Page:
I'm leaving tomorrow night and the three mochi are still there.

Oh dear.

Li Yuan Dim Sum
2070 N Capitol Ave
San Jose, CA 95132
(408) 262-1988

Saturday, April 2, 2016

San Francisco: Szechuan Taste Restaurant

We drove by Szechuan Taste Restaurant a few times on our way to drop my sister off in San Francisco.  Each time, my parents would comment that they'd heard it was good.  We finally tried it for ourselves last weekend:

We got there for an early dinner, which was good because apparently it gets busy later in the evening:

The restaurant is called Szechuan Taste in English and the sign clearly states (in both English and Chinese) that it serves Hakka cuisine.  My father was really excited about that as Hakka cuisine isn't easy to come by.  But after perusing the menu and questing the waitress, we discovered that the restaurant isn't Hakka at all.  Or Szechuan, for that matter.

We were bummed for a bit, but then the food arrived and we quickly forgot all about our disappointment.

We ordered the set meal for three ($28).  It came with minced beef and tofu soup:

Garlic with mustard greens:

Spicy salted prawns:

Spicy salted spareribs:

And deep fried sanddab:

Everything was yummy, but I must talk about those spareribs.  THOSE SPARERIBS.  Our waitress told us the spareribs were really popular, but we've always thought of spicy salted spareribs as being a rather basic dish, so we didn't take her too seriously.

I'm so sorry, Miss Waitress.  I shouldn't have doubted you.  Those spareribs bordered on magical.  It had just enough fat to avoid being dry and was so freshly fried that the outside was super crispy.

We should have stopped there, but as usual, my parents couldn't help themselves.  My mother wanted the Fukien scallop and prawn over rice ($8.50):

While my father was tempted by the lobster with noodles ($15.95):

As if that wasn't enough, we added on some intestines in XO sauce:

The set meal also came with oranges at the end:

Szechuan Taste is my kind of Chinese restaurant.  Fast service (the food started arriving before we could finish pouring the tea), no frills, and affordable prices.  Not to mention everything tastes freshly prepared and delicious.

So even though it's not really Szechuan or Hakkan, I will definitely be back to Szechuan Taste Restaurant again.  Most likely with my parents.  THey really enjoyed it too.

Szechuan Taste Restaurant
917 Taraval St
San Francisco, CA 94116
(415) 681-8383

Monday, March 28, 2016

San Francisco: Sunrise Deli

I had a meeting in SF Friday afternoon, which worked out perfectly since my parents planned on picking my sister up that evening to take her home for the weekend.  This meant I got to save myself a BART trip and get dinner with my fam in the city.


Now, my father isn't the most adventurous when it comes to trying different cuisines.  My sister and I decided to cut him a break and spare him from Eritrean, which was our first choice.  Instead, we took my parents to Sunrise Deli:

My father has enjoyed Middle Eastern food in the past, so we figured it was a nice compromise.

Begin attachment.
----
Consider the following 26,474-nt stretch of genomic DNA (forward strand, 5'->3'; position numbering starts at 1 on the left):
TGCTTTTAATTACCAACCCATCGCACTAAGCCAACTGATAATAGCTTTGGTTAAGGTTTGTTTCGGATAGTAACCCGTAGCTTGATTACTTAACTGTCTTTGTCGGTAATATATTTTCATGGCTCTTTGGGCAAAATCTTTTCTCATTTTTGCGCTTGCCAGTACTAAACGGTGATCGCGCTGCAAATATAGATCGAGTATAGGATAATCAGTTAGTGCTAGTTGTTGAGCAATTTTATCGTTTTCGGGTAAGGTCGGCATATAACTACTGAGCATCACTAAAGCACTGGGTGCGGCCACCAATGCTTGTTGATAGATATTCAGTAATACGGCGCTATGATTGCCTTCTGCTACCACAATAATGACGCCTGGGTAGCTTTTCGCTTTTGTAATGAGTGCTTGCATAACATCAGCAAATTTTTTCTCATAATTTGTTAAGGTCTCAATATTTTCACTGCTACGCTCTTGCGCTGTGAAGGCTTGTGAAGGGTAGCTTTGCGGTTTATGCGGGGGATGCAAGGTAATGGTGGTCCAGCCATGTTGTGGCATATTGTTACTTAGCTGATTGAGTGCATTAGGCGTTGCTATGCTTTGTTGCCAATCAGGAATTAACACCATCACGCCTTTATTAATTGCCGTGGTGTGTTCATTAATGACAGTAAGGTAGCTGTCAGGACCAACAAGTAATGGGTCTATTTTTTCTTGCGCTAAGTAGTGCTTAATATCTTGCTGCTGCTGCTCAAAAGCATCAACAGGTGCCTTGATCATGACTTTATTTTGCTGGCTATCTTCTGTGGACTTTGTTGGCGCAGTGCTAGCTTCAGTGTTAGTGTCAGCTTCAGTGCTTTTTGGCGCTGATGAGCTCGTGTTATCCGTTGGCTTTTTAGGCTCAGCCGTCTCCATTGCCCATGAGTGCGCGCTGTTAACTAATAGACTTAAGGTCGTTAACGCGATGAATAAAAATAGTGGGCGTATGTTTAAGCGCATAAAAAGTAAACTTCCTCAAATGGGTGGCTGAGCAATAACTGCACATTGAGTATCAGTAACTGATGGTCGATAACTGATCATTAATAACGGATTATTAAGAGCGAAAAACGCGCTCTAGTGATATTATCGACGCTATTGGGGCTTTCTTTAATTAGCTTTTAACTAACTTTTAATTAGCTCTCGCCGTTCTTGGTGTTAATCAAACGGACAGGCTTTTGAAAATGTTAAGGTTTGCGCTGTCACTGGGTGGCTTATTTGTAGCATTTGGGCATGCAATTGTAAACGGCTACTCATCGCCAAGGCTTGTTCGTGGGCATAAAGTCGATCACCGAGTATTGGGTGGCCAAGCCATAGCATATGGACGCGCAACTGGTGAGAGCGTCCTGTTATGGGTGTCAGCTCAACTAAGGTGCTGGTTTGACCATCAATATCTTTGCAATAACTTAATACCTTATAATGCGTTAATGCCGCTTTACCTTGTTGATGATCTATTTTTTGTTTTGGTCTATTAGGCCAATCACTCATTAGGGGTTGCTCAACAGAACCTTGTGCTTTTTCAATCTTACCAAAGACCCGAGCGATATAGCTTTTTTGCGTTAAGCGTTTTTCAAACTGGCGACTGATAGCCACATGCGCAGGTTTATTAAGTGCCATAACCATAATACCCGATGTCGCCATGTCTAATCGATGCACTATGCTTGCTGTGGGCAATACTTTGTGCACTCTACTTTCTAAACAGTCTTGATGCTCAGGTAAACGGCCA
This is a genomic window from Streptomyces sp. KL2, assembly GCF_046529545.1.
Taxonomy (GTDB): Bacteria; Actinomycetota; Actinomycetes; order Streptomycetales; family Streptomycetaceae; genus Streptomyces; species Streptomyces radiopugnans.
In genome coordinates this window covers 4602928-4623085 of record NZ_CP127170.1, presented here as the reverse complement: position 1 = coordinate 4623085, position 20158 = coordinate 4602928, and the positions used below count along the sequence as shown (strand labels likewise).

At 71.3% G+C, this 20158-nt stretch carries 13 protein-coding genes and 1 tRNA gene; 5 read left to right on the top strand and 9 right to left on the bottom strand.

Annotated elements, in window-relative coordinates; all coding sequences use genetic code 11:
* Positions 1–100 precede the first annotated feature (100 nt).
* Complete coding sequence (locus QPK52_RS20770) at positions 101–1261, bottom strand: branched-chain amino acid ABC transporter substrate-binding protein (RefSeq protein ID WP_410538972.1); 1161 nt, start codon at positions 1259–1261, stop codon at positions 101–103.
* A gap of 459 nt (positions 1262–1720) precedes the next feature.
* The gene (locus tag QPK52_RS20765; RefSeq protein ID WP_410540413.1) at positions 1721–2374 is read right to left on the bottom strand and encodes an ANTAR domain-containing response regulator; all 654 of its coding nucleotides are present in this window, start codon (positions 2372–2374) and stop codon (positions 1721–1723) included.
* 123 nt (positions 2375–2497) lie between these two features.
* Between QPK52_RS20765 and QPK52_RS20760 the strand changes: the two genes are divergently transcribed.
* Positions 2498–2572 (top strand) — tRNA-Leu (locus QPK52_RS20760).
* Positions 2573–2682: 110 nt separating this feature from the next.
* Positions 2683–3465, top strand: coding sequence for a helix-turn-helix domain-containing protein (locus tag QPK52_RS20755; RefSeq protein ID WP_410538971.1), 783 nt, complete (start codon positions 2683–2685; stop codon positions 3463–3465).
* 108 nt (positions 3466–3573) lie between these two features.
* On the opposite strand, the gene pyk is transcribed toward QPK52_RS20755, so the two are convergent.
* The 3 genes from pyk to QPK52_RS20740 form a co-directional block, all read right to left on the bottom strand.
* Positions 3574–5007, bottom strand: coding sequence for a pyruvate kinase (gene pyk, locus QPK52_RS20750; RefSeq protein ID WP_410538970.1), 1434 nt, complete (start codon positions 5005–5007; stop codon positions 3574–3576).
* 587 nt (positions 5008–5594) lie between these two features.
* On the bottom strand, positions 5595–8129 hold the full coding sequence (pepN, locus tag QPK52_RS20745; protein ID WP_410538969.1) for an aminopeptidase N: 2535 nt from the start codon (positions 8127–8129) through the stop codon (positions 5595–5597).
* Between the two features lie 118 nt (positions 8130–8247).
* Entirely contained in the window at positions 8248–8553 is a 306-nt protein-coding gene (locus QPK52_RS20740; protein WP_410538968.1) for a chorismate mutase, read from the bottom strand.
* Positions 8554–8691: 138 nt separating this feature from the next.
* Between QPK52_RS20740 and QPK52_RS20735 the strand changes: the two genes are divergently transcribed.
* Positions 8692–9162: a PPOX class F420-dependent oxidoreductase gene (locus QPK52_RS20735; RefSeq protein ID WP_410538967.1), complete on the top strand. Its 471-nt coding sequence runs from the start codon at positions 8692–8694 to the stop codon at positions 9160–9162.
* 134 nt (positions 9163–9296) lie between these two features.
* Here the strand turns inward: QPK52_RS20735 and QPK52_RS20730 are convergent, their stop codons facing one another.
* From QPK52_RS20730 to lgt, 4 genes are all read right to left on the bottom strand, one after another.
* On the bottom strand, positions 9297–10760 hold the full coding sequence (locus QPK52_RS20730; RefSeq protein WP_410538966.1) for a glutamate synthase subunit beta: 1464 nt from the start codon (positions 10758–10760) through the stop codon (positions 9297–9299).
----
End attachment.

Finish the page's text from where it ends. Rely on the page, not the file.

Half grocery store, half restaurant, Sunrise Deli is made up of a counter and a couple of tables:

We ordered and paid at the counter, then sat at a table to wait.

The food came pretty quickly.  We got the chicken kabob plate ($12) at the recommendation of the young woman at the counter:

It came with our choice of two sides.  We went with babaghanouj and cucumber yogurt salad.  The chicken was tender while the babaghanouj was nice and smoky.  The cucumber yogurt salad, however, was not my favorite.  The yogurt part was just a bit too sour for my tastes.

The chicken kabobs were great, but the kufta kabob plate ($12) was even better:

You could just taste how fresh the meat in the kufta was.  And that seasoning?  Perfection.  The kufta kabob plate also came with two sides.  To switch things up a bit, we got dolma and tabouli.  Both were lovely.  

Both plates came with pita bread, which we gobbled up in no time:

But the winner of the night had to be the falafel:

We started with a half dozen ($4), but then realized the error of our ways and ordered another half dozen halfway through the meal.  We should have just ordered a dozen ($6) to start.  We'll never make that mistake again.

I always thought nothing could top the falafel from Falafel's Drive In.  But I was wrong.  The falafel from Sunrise Deli is different than that from Falafel's Drive In, though just as amazing.  While Falafel's Drive In falafel is crispy and lovely (that red sauce tho!), Sunrise Deli falafel has a creaminess to them that I've never experienced before.  Paired with hummus or tahini sauce...yum.  And so cheap!

Don't make me pick between the two falafel powerhouses.  I can't.  I just can't.  I love them both for different reasons.  Is that a cop out answer?  Why, yes.  Yes it is.

To round out the meal, we got some pistachio baklava and Turkish delight:

I can't say Turkish delight without thinking about Edmund from Narnia.  Given how much he loved the stuff, I always expect to be blown away by it.  On the contrary, I'm usually taken aback by how freakin' sweet and flowery it is.  Ugh.

Keep your Turkish delight, Edmund, I'll stick with baklava.  Even though it's ridiculously sweet as well and made me wish we had ordered another half dozen falafel.

Loved Sunrise Deli.  Great food in big portions and at affordable prices.  If I lived where my sister does, I would be there all the time.

All the freakin' time.

Sunrise Deli
2115 Irving Street
San Francisco, CA 94122
(415) 664-8210